What is the expected life of a cyber security architecture? While they don’t come with warranties, a decade or more is a long run. But nothing digital is set in stone. The classic paradigm of guarding data centers and network perimeters has run its course—a victim of too many costly intrusions and a perceived inability to meet the requirements of digital transformation, mobile access, and cloud-native applications.
In its place, our industry is rapidly coalescing around Secure Access Service Edge (SASE), a cloud-based security architecture that prioritizes data protection over hardware or even company networks. SASE combines networking and security-as-a-service capabilities.
If that sounds like a major shift, we concur, and we’re leading the way. What do you need to know to start this journey? And what is your action plan?
In this post, the first in a planned series about SASE architecture, we’ll recommend where to start and discuss where this fits into a broader set of solutions. Of course, with a new architecture, the focus shifts from fixing legacy problems to solving for the challenges of where computing is headed: to the cloud and the edge.
In the 5G-powered, edge processing world of the near future, applications are latency-sensitive and data flies around at speeds 100x greater than today. This requires a lot of computing resources, bandwidth, all while being fully secured. Information must be instantaneously encrypted and decrypted as it shifts from edge to data lake, and again when it is replicated in a cloud-based data set for an entirely different purpose, such as training or business analytics.
Protecting data in flight between endpoint and service is one of the primary objectives of SASE. If you make a strategic shift from protecting data centers to controlling centers of data, it’s worth asking, what’s the difference?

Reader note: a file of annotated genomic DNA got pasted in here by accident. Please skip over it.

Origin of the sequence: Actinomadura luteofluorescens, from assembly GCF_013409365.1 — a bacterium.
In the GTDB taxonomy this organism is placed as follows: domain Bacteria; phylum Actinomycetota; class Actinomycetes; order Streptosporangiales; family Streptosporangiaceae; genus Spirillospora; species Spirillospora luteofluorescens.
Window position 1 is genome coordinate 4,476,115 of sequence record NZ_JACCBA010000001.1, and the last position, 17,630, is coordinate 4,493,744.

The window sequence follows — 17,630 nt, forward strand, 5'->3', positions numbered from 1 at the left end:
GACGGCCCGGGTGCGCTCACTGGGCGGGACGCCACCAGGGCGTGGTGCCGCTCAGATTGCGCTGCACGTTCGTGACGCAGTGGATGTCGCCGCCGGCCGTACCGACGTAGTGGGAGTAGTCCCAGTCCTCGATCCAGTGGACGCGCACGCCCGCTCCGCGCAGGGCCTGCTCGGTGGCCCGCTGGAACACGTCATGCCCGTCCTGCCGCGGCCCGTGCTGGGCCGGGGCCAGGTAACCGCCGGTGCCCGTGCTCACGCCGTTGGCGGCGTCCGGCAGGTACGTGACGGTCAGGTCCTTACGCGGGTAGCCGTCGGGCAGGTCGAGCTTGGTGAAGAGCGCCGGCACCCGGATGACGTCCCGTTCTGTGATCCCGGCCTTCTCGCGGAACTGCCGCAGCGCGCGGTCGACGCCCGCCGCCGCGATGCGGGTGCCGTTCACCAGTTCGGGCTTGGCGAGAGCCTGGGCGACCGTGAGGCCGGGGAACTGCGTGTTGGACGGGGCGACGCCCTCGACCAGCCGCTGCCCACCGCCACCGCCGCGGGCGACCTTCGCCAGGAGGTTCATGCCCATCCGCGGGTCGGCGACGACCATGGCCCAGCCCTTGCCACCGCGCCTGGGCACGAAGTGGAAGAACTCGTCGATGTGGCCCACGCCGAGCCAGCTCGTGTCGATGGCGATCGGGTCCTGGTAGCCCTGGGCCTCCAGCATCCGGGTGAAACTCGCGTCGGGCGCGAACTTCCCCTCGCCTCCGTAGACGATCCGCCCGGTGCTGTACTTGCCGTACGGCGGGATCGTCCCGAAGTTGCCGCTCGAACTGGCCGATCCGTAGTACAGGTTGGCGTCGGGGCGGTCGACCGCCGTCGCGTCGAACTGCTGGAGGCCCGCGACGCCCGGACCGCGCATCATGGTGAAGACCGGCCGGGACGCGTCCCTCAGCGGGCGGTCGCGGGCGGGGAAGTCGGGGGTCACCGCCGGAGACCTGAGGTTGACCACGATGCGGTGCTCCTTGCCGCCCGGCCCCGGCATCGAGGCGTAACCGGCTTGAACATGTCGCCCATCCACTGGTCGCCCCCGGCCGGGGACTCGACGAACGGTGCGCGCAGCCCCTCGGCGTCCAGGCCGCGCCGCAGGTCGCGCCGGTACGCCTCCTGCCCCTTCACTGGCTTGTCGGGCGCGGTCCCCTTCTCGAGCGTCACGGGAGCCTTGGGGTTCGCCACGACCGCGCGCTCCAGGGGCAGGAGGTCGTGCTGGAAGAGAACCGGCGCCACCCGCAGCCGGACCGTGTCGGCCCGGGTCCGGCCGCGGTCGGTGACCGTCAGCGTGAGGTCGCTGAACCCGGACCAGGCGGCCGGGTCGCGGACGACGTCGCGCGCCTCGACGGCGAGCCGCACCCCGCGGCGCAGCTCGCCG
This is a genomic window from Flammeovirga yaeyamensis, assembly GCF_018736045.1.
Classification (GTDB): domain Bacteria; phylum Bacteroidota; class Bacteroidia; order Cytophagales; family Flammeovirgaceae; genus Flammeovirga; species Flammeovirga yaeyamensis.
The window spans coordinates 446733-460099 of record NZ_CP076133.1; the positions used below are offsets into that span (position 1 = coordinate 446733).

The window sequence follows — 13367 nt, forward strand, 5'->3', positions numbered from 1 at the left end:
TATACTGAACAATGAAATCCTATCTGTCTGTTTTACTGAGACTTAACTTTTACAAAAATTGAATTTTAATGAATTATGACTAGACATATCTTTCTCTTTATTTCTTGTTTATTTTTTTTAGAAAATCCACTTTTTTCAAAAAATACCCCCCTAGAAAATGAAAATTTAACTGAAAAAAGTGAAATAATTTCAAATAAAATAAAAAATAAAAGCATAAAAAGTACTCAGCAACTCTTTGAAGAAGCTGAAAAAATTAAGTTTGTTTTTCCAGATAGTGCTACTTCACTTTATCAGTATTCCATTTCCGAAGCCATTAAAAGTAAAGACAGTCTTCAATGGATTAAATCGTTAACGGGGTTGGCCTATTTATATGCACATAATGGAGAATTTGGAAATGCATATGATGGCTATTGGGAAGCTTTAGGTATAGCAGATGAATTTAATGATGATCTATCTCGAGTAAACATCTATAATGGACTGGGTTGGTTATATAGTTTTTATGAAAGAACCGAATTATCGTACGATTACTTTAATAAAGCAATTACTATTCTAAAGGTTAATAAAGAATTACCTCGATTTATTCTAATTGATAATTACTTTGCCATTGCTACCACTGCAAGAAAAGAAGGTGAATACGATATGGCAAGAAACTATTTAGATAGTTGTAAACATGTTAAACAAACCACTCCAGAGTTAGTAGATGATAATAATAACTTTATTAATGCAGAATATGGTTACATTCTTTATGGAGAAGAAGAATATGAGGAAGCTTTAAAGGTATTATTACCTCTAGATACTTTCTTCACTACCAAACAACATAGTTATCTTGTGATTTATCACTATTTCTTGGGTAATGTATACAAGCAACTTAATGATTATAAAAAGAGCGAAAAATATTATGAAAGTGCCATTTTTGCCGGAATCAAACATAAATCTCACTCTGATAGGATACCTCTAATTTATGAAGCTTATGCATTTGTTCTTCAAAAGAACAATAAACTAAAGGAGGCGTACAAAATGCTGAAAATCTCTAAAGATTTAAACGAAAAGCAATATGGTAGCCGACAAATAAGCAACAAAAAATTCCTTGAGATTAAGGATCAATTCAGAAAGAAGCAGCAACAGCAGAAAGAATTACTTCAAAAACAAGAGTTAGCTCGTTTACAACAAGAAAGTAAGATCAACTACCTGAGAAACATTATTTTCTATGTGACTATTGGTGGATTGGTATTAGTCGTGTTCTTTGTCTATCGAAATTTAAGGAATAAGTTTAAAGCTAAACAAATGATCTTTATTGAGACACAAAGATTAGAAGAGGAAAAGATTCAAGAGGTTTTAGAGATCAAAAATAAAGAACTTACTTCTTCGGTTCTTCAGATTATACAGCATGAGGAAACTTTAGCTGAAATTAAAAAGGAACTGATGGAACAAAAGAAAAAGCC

Protecting data in flight between endpoint and service is one of the primary objectives of SASE.
According to Gartner, “Network security architectures that place the enterprise data center at the center of connectivity requirements are an inhibitor to the dynamic access requirements of digital business.” The alternative they advocate, per our view, is consolidating networking and security-as-a-service capabilities into SASE. Secure access cloud services must not be landlocked by company networks or hamstrung by backhaul connections through corporate data centers.
In SASE, security policies are tied to validating identities rather than the protection of IP addresses—and identities are no longer based on location. Establishing control over whom and what accesses cloud-based services becomes your first mission particularly when it is key to enforcing security when it is in another infrastructure.
First Comes the Proxy